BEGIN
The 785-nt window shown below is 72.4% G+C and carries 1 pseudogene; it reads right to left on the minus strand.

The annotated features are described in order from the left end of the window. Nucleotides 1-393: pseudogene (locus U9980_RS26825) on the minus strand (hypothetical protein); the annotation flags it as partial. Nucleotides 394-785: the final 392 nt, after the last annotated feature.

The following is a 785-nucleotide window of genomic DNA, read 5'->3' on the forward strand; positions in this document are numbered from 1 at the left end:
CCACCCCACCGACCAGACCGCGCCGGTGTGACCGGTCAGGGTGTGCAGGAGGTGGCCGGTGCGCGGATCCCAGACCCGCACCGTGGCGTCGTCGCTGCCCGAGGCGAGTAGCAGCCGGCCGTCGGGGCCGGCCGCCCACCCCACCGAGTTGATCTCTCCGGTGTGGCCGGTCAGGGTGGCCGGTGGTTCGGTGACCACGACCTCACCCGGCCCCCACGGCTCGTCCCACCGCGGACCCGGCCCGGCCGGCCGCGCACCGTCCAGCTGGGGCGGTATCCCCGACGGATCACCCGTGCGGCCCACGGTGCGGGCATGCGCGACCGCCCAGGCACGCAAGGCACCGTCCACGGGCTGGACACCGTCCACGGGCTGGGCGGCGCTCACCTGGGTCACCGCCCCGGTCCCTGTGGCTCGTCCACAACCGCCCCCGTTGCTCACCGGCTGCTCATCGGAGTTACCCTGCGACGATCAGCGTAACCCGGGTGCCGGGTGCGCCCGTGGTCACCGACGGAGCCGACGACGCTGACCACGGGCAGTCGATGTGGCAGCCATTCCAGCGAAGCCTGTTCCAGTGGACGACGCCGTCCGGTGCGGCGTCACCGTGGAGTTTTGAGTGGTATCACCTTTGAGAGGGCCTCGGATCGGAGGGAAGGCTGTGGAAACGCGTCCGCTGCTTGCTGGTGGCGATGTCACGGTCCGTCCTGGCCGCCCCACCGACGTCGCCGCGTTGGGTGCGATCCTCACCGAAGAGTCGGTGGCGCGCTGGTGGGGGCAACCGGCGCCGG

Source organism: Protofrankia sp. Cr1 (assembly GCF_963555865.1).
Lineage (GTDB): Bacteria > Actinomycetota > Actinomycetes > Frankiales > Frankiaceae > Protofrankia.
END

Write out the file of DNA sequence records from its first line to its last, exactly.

The 785-nt window shown below is 72.4% G+C and carries 1 pseudogene; it reads right to left on the minus strand.

The annotated features are described in order from the left end of the window. Nucleotides 1-393: pseudogene (locus U9980_RS26825) on the minus strand (hypothetical protein); the annotation flags it as partial. Nucleotides 394-785: the final 392 nt, after the last annotated feature.

The following is a 785-nucleotide window of genomic DNA, read 5'->3' on the forward strand; positions in this document are numbered from 1 at the left end:
CCACCCCACCGACCAGACCGCGCCGGTGTGACCGGTCAGGGTGTGCAGGAGGTGGCCGGTGCGCGGATCCCAGACCCGCACCGTGGCGTCGTCGCTGCCCGAGGCGAGTAGCAGCCGGCCGTCGGGGCCGGCCGCCCACCCCACCGAGTTGATCTCTCCGGTGTGGCCGGTCAGGGTGGCCGGTGGTTCGGTGACCACGACCTCACCCGGCCCCCACGGCTCGTCCCACCGCGGACCCGGCCCGGCCGGCCGCGCACCGTCCAGCTGGGGCGGTATCCCCGACGGATCACCCGTGCGGCCCACGGTGCGGGCATGCGCGACCGCCCAGGCACGCAAGGCACCGTCCACGGGCTGGACACCGTCCACGGGCTGGGCGGCGCTCACCTGGGTCACCGCCCCGGTCCCTGTGGCTCGTCCACAACCGCCCCCGTTGCTCACCGGCTGCTCATCGGAGTTACCCTGCGACGATCAGCGTAACCCGGGTGCCGGGTGCGCCCGTGGTCACCGACGGAGCCGACGACGCTGACCACGGGCAGTCGATGTGGCAGCCATTCCAGCGAAGCCTGTTCCAGTGGACGACGCCGTCCGGTGCGGCGTCACCGTGGAGTTTTGAGTGGTATCACCTTTGAGAGGGCCTCGGATCGGAGGGAAGGCTGTGGAAACGCGTCCGCTGCTTGCTGGTGGCGATGTCACGGTCCGTCCTGGCCGCCCCACCGACGTCGCCGCGTTGGGTGCGATCCTCACCGAAGAGTCGGTGGCGCGCTGGTGGGGGCAACCGGCGCCGG

Source organism: Protofrankia sp. Cr1 (assembly GCF_963555865.1).
Lineage (GTDB): Bacteria > Actinomycetota > Actinomycetes > Frankiales > Frankiaceae > Protofrankia.